Councilwoman Quinn’s vision of supporting New York’s public markets to create local, sustainable jobs aligns with research PPS conducted in 2002 with the support of the Ford Foundation. Our study “Public Markets as a Vehicle for Social Integration and Upward Mobility” details how markets offer a relatively inexpensive opportunity for entrepreneurs (especially minorities, immigrants, and women) to start their own businesses: 83% of vendors surveyed used personal savings to start their business and 54% spent $1,000 or less to start their business. By their very nature, public market jobs are place-based, and because becoming a market vendor often requires relatively little investment and risk, public markets foster the creation and growth of local businesses .
While farmers, crafters, artists and even flea market sellers want to tap into the opportunity a market can bring, many don’t know where to begin. To help foster more of these place-based businesses, PPS is excited to release How to Start Your Business at a Local Market: a Vendor Handbook (for a $15 PDF copy of this report, please email: firstname.lastname@example.org) which provides clear and concise guidance on how to determine what to sell, how to pick a market, manage your business, set up a stall, tips for customer service, advice on attracting repeat customers, and more. We hope that this tool will encourage more people to become market vendors, improving not only their well-being but the economic well-being of their entire community.
It’s obvious that public markets are great incubators for sustainable jobs and local businesses, but there’s a great need for research evaluating the full extent of their economic impact in quantifiable terms that make the case for greater government, foundation and civic support. And while there are some tools out there to help a market evaluate its economic impact, such as PPS/Econsult Corporation’s Estimating the Economic Impact of Public Markets and Marketumbrella.org’s The Sticky Economics Evaluation Deice (SEED). PPS believes that there is no better time than now for a comprehensive evaluation of public markets, big and small – rural and urban, to determine exactly how much markets contribute to our country’s economy.
Markets have never garnered as much attention and respect as right now. New York’s “FoodWorks” initiative and the White House Farmers Market are two high-profile examples illustrating how public markets are community destinations that support local businesses and create jobs while providing unlimited health and social benefits for the surrounding community.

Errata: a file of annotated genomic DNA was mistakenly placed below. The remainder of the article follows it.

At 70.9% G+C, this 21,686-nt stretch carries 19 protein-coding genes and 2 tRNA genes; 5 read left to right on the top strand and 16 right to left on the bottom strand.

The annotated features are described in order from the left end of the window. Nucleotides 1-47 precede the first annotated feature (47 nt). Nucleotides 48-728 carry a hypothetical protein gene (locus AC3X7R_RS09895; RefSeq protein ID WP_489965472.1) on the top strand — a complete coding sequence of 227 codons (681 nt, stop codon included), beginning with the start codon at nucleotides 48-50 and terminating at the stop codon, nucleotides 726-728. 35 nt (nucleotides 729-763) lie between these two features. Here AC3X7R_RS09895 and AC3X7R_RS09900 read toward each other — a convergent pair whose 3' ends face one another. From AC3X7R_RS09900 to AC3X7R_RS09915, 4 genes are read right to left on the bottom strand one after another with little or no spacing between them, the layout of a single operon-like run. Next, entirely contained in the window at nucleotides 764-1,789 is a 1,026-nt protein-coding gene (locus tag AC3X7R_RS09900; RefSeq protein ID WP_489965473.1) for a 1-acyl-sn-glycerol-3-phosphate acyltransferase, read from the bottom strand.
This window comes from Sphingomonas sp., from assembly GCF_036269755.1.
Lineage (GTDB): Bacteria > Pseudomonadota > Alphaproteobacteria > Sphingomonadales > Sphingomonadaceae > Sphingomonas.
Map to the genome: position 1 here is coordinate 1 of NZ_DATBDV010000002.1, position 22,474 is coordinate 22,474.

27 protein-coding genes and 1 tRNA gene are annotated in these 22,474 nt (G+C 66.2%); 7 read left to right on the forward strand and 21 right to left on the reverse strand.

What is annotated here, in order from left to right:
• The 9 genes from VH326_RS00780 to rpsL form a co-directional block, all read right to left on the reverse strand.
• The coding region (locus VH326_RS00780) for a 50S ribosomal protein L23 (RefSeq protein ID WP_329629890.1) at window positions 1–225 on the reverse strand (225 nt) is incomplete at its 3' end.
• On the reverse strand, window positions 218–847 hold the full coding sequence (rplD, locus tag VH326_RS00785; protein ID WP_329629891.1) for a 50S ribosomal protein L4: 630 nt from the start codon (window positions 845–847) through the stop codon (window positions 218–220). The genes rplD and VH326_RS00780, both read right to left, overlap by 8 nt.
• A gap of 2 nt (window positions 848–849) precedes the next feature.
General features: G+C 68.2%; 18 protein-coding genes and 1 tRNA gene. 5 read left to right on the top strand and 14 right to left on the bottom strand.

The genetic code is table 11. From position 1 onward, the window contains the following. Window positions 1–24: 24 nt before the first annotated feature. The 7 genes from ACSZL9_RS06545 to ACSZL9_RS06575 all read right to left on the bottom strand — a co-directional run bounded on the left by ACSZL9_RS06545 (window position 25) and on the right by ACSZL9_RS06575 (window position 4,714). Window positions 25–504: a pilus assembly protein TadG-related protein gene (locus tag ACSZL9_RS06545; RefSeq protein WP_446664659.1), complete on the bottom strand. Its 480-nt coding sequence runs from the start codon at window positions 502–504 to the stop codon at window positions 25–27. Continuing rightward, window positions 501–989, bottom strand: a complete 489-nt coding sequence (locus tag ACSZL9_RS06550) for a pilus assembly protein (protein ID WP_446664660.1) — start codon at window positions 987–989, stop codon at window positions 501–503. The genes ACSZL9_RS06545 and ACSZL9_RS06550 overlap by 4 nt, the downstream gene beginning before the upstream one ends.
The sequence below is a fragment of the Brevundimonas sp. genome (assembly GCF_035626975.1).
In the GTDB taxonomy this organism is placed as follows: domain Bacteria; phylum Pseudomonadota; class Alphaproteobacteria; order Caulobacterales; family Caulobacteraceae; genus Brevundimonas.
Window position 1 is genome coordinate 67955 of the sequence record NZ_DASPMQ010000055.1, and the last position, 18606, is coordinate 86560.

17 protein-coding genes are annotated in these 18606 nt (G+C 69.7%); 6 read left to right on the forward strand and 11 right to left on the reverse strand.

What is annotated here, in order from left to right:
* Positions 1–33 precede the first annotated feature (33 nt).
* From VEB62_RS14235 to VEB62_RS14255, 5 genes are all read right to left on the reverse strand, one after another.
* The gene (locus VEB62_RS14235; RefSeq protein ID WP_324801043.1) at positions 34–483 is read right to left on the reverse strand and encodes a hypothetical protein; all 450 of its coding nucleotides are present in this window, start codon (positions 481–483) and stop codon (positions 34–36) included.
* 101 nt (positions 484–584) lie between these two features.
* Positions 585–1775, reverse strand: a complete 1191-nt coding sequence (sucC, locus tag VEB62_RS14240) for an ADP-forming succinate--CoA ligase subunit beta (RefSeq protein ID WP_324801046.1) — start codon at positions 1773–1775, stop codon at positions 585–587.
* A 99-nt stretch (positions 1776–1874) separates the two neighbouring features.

PPS is calling for a national study on the economic impact of public markets, and we want your input. It’s relatively easy to count the number of jobs directly created by markets: even a quick glance down a row of market stalls is enough to see how many vendors are busy behind fruits and flowers. But what about the secondary ripple of jobs created and sustained by a public market; the complex web of interactions and relationships that are all in some way a part of this scene?
And we need your help in forming topics for this far-reaching economic study that quantifies the far-reaching economic benefits of markets. What do you need to know in order to help provide tangible evidence of your market’s valuable direct and indirect economic impact? Here are some of topics we’d like examined:
• The number of jobs created by a public market – directly and indirectly. These could include farmers, seasonal farm workers, market stall employees, market managers, and even seed salespeople.
• The economic impact on the businesses around the market.
• The economic benefit of participation in a public market for the farmer/producer’s business, including an understanding of their cost of production and the cost of their market operation.
• The economic impact on the participating farmers’ rural communities.
What else needs be evaluated? And how can this study take shape?
All of us—market advocates, developers and managers—would benefit from making compelling, hard data about the concrete, demonstrated economic benefits of markets widely available.
Please email your thoughts to email@example.com and indicate “Markets Economic Impact Study” in the subject line.